Making Blockchain Damn Simple!
What is Blockchain?
In 2008, Satoshi Nakamoto (pseudonym for one person or maybe a group of people) conceptualised the distributed blockchain. It would contain a secure history of data exchanges, utilise a peer-to-peer network to time stamp and verify each exchange, and could be managed autonomously without a central authority.
Let’s make it simple:
Have you ever used Google Docs? If yes then Blockchain can be, in a layman’s term, be construed as being very similar to Google Docs.
Let me explain how. When you create a Google doc and want to send to a group of people, you just share the doc with everyone. Everyone can have access to that specific doc and can edit simultaneously. Everyone can see who edited and what was edited.
It’s like a shared ledger (or doc) and all parties can see the latest edits and who did the edits
To further understand, take the example of Wikipedia, no one single entity controls the information contained there, yet all of us have access to and can edit the information. If false information is recorded, the community of users can interfere can correct the information.
So at any given point in time, all of us have access to synced and distributed information and it is impossible for one or a few people to take control and put incorrect information
So, does it imply that Blockchain and Wikipedia are technically the same?
Wikipedia has a master copy or a master file which is stored on a central server. Every amendment is actually made on this server. So, if 1 million people edit or create information on Wikipedia, then all this is done on a central server, on one master file, and all users see this final file.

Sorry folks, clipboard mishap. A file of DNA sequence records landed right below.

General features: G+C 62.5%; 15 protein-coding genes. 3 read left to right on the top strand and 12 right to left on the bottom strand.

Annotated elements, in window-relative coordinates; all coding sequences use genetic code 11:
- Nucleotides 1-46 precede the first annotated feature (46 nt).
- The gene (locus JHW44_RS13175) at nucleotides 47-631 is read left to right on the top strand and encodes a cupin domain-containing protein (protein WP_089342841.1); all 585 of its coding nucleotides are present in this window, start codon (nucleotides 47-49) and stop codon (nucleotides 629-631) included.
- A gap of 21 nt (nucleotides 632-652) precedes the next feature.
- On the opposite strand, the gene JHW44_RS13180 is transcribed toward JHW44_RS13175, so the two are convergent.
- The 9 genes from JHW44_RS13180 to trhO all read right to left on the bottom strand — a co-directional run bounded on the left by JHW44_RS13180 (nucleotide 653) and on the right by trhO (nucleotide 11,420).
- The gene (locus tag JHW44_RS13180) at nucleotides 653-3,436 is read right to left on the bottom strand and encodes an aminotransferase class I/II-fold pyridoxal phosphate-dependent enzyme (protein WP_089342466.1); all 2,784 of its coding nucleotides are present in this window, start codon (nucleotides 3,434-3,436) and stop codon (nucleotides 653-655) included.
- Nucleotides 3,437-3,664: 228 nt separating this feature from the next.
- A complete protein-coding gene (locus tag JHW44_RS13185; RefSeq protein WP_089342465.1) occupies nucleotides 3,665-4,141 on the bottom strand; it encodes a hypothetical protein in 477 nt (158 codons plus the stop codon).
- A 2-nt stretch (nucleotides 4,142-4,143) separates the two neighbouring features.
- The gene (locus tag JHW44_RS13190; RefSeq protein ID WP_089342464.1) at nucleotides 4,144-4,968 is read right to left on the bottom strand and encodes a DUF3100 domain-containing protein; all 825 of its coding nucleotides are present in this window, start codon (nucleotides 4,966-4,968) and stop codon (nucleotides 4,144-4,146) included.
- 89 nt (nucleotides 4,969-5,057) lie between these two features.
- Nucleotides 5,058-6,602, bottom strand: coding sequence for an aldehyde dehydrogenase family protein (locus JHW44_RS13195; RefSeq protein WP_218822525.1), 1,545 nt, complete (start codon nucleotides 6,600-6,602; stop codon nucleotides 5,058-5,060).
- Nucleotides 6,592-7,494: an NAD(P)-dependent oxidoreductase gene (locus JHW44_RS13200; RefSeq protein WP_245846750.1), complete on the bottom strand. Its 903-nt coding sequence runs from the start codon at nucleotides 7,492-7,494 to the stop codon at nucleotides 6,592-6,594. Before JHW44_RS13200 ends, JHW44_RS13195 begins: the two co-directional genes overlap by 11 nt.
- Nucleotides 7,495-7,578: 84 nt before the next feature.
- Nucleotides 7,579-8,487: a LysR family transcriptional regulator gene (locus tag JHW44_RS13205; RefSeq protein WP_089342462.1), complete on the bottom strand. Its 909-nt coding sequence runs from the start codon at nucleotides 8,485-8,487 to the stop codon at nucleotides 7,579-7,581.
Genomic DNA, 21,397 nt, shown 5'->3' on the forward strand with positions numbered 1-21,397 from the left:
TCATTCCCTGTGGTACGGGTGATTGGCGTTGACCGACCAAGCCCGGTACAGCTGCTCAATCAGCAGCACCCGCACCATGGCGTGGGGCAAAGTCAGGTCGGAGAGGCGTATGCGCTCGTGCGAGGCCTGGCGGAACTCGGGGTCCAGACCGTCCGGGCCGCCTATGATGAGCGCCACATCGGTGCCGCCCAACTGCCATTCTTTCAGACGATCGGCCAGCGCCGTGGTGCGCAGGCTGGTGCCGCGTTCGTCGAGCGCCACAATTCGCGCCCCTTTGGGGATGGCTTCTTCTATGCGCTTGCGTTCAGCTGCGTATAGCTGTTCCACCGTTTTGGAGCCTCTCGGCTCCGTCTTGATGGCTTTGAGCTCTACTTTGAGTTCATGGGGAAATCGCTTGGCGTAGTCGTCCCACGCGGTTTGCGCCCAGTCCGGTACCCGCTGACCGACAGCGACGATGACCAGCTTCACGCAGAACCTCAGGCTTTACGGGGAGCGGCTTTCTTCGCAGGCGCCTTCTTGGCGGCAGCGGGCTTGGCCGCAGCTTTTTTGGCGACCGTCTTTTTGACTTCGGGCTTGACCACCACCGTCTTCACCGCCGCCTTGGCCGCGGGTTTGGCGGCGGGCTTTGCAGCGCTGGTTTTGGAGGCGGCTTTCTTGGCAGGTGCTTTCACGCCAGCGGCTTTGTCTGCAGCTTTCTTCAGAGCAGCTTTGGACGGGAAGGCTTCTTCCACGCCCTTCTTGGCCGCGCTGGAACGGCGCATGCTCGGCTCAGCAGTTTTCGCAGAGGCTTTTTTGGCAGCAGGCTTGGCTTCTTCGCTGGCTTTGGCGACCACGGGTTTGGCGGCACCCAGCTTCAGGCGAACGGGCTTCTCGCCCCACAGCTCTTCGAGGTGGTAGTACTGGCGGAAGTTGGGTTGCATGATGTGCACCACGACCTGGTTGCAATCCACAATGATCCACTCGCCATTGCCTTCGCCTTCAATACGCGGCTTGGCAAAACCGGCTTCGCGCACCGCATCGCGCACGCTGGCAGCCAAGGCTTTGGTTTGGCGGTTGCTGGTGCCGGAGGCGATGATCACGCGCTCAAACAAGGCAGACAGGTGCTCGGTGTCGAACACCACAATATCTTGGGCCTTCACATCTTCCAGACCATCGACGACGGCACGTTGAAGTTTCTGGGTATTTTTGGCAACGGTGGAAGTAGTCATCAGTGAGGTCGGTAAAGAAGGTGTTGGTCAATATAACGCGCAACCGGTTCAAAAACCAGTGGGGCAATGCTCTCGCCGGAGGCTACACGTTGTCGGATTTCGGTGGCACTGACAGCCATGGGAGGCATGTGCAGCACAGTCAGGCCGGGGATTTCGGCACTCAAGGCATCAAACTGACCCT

But in case of Blockchain, every client/user will have an independent copy of that file, each updating the record independently, with the most popular record becoming the de-facto official record in lieu of there being a master copy.
Let’s relook at the key concepts:
- Blockchain keeps a record of all data exchanges — this record is referred to as a “ledger” and each data exchange is a “transaction“. Every verified transaction is added to the ledger as a “block”
- It utilizes a distributed system to verify each transaction — a peer-to-peer network of nodes
- Once signed and verified, the new transaction is added to the blockchain and cannot be altered
Cryptocurrencies are just one application that uses blockchain technologies. In our next blog, we will take a look at other applications and specifically how blockchain can be used in marketing.
Here’s a video that you may want to watch:
As a parting note, here’s some food for thought- if 51% of a peer-to-peer network validates an otherwise invalid transaction, it will still get approved and get added to the ledger by nature of how the validation process works. It may be unlikely, but is indeed one of the major security flaw that might have a potential for exploitation in the future.